UK elections: Future of PM Rishi Sunak hangs in balance

The election involves all 650 constituencies across the UK, with 326 seats needed for a majority in the Westminster Parliament

Sunak opposed Labour's potential "supermajority" during the campaign (photo: NH archives)
Sunak opposed Labour's potential "supermajority" during the campaign (photo: NH archives)


The future of Rishi Sunak as Britain’s Prime Minister and leader of the Conservative Party hangs in the balance as the UK goes to the polls on Thursday, 4 July.

Around 46.5 million Britons are eligible to vote in the election. The electorate votes for members of Parliament across 650 constituencies – with 326 required for a majority in the first past the post system.

Sunak, 44, is up against voter angst against the incumbent Tories after 14 years in power and has had to contend with trailing far behind 61-year-old Keir Starmer-led Labour Party throughout the six-week campaign. Both leaders wrapped up their poll pitches with contrasting messages — Sunak urging voters not to hand a "supermajority" to “tax-raising” Labour and Starmer playing down the prospect of a landslide win for fear of a low turnout impacting the final outcome.

On Thursday, around 40,000 polling booths open across the country at 7 am local time as voters turn out to mark a cross next to their chosen candidate on a paper ballot. Since this year, carrying an identification document to the polling booth has become compulsory in elections, which are open to all registered adult voters resident in the UK — including Indians as Commonwealth citizens.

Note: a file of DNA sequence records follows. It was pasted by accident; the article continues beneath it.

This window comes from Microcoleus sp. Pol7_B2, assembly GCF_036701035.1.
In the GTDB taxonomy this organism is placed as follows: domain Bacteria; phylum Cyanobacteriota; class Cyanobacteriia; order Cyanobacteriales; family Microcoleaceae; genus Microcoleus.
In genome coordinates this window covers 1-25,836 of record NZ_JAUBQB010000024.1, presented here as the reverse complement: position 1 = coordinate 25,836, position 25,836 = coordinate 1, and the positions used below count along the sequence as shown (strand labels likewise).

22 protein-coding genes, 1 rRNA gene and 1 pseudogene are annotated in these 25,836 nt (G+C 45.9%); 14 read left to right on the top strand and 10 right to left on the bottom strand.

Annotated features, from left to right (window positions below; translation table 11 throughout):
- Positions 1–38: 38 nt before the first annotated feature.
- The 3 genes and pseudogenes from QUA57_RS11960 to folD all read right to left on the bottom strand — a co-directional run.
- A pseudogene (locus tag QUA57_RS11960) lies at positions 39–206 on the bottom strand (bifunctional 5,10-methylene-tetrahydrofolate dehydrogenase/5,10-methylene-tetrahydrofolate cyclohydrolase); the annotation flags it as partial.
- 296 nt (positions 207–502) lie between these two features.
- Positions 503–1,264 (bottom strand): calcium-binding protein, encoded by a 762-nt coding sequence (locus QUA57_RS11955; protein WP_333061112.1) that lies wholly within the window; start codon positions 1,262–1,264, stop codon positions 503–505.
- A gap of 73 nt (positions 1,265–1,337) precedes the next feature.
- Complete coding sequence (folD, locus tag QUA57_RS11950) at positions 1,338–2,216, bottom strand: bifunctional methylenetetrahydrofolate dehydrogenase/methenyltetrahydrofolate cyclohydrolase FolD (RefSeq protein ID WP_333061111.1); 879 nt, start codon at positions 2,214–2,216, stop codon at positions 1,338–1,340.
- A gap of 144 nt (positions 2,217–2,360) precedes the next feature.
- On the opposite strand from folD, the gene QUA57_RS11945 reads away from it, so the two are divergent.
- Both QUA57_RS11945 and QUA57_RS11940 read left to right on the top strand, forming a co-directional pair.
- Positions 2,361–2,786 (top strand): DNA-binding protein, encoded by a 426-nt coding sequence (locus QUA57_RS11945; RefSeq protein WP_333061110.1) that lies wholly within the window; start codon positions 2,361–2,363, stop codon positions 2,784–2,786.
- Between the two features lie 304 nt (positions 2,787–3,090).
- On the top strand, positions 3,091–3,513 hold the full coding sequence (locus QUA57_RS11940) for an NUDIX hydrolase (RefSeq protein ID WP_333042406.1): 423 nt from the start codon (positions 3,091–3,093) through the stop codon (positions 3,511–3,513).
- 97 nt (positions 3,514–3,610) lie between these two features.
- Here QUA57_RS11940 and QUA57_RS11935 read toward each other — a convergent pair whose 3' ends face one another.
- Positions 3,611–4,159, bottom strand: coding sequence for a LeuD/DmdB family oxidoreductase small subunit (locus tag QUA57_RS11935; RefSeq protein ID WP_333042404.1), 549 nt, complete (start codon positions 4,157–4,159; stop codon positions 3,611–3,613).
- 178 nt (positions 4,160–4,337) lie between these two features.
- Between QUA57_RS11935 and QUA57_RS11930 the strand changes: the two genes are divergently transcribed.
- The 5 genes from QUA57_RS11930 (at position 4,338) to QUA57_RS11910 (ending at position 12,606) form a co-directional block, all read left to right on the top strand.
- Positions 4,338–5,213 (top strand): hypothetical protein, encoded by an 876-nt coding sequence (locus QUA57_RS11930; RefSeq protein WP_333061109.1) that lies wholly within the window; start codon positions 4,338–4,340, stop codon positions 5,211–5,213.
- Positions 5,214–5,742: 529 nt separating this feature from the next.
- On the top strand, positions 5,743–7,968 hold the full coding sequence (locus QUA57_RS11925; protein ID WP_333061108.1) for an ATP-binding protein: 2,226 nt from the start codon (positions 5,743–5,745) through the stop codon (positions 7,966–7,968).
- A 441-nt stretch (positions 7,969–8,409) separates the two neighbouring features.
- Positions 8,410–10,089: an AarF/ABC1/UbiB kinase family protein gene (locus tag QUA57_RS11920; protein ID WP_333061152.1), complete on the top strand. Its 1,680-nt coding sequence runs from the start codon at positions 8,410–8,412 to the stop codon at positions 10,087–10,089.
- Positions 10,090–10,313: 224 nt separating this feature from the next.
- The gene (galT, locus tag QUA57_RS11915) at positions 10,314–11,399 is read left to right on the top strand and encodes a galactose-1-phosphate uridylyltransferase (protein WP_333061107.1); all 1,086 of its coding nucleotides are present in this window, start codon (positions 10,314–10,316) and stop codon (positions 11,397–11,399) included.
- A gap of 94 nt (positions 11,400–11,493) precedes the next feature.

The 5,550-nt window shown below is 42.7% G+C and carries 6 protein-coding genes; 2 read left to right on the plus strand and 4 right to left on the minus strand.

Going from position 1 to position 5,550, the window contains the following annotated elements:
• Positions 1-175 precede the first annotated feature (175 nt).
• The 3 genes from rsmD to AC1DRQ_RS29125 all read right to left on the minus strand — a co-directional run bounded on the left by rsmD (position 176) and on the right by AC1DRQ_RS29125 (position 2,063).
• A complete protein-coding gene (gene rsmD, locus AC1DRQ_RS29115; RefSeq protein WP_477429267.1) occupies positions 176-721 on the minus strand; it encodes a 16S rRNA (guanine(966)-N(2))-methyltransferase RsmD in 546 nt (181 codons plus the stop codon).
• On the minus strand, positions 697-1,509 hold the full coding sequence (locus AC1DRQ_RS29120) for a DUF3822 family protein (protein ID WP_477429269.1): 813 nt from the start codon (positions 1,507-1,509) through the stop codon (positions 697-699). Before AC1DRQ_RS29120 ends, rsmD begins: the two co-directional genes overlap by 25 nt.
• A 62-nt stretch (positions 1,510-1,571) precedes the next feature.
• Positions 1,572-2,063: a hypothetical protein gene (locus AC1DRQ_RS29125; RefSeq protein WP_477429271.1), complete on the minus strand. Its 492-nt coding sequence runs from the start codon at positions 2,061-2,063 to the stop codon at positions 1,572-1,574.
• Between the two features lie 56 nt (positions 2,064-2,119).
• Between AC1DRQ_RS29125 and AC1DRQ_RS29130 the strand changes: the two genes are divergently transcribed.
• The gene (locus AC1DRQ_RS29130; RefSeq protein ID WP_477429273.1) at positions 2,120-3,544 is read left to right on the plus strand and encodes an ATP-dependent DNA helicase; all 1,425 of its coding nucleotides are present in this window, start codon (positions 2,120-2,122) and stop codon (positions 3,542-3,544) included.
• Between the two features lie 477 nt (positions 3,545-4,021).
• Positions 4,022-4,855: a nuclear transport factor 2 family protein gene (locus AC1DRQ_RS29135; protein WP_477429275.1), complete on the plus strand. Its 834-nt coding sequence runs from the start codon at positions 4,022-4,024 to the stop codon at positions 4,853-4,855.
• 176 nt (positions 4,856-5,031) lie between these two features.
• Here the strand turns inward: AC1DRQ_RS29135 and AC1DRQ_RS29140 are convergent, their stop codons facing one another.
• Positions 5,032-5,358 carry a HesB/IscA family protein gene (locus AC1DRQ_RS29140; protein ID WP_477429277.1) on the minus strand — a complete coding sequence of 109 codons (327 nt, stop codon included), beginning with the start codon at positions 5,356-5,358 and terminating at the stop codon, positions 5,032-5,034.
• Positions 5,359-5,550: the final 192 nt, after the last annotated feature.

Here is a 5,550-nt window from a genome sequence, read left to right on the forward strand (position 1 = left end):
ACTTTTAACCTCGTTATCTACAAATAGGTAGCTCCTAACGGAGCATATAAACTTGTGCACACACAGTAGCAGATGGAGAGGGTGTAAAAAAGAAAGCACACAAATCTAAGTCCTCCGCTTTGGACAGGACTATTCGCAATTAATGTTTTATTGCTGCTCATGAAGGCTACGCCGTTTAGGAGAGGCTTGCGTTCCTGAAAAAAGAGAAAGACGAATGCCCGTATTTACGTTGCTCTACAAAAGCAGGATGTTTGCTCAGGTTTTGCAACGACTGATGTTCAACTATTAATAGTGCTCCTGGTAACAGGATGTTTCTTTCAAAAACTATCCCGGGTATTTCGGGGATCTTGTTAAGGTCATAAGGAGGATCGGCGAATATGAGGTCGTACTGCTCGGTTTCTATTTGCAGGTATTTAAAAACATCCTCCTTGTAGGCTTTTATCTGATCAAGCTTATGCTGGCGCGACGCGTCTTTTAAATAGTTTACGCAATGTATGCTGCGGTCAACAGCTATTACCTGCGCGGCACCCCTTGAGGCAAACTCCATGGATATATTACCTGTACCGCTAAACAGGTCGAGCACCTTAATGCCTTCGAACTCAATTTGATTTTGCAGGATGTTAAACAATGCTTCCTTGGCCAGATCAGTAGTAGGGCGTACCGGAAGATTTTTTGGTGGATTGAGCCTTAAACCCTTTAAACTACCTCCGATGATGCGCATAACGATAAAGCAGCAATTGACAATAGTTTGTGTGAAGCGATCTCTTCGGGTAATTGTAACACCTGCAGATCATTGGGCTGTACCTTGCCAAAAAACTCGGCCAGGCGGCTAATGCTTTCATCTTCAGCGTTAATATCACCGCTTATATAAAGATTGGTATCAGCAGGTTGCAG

Once the votes are cast and the booths officially close at 10 pm local time, the focus shifts to the definitive exit poll soon after which gives a fair snapshot of what can be expected UK-wide. Counting commences up and down the country right away, with the first results expected just before midnight local time.

Stop Labour’s supermajority is the central message British Prime Minister Rishi Sunak was trying to drive home on the final day of campaigning on Wednesday, as most of the incumbent Conservatives all but conceded defeat in the general election.

“This is what unites us. We need to stop the Labour supermajority that will put up your taxes. The only way to do that is to vote Conservative tomorrow,” said Sunak on social media, as he focused on drumming up support in the last few hours of the campaign trail.

The British Indian leader and his team's strategy in the final hours was to canvas their traditional voters to narrow the gap of their widely expected defeat after Tory victories in the last three general elections. The Opposition dubbed it as fear tactics to jolt Tory voters into action, with the hope of keeping the Labour majority under that won by former prime minister Tony Blair led Labour Party in 1997 of 179 seats.

"Thursday's vote is now all about forming a strong enough Opposition. One needs to read the writing on the wall: it's over, and we need to prepare for the reality and frustration of the Opposition," Suella Braverman, sacked as home secretary by Rishi Sunak, told ‘The Telegraph’.

Meanwhile, former prime minister Boris Johnson sprung up as a surprise campaigner at an event in London to warn against a “sledgehammer majority” being handed to Starmer-led Labour Party.

“When Rishi asked me to come and help, of course, I couldn't say no. We're all here because we love our country," Johnson told a cheering Tory crowd.

The Labour Party, meanwhile, was keen to override this message of its win as a foregone conclusion to fight against any complacency within the ranks and among its own voter base.

“People are saying the polls predict the future – they don't predict the future, every single vote counts, every single vote has to be earned… It isn't 'job done',” cautioned Starmer.

Polling experts have forecast a low turnout, which stood at 67 per cent in the last general election in December 2019 when Johnson won a solid majority on his “get Brexit done” message. If opinion polls are to be believed, the incumbent Tories are in line to win anywhere between 53 and 150 seats, with Labour projected to win a landslide.

The vote, called by Sunak, is being held months earlier than necessary and caught much of his party by surprise.

The 2019 General Election resulted in a Conservative victory. The party won 365 seats. The Labour Party won 202 seats.

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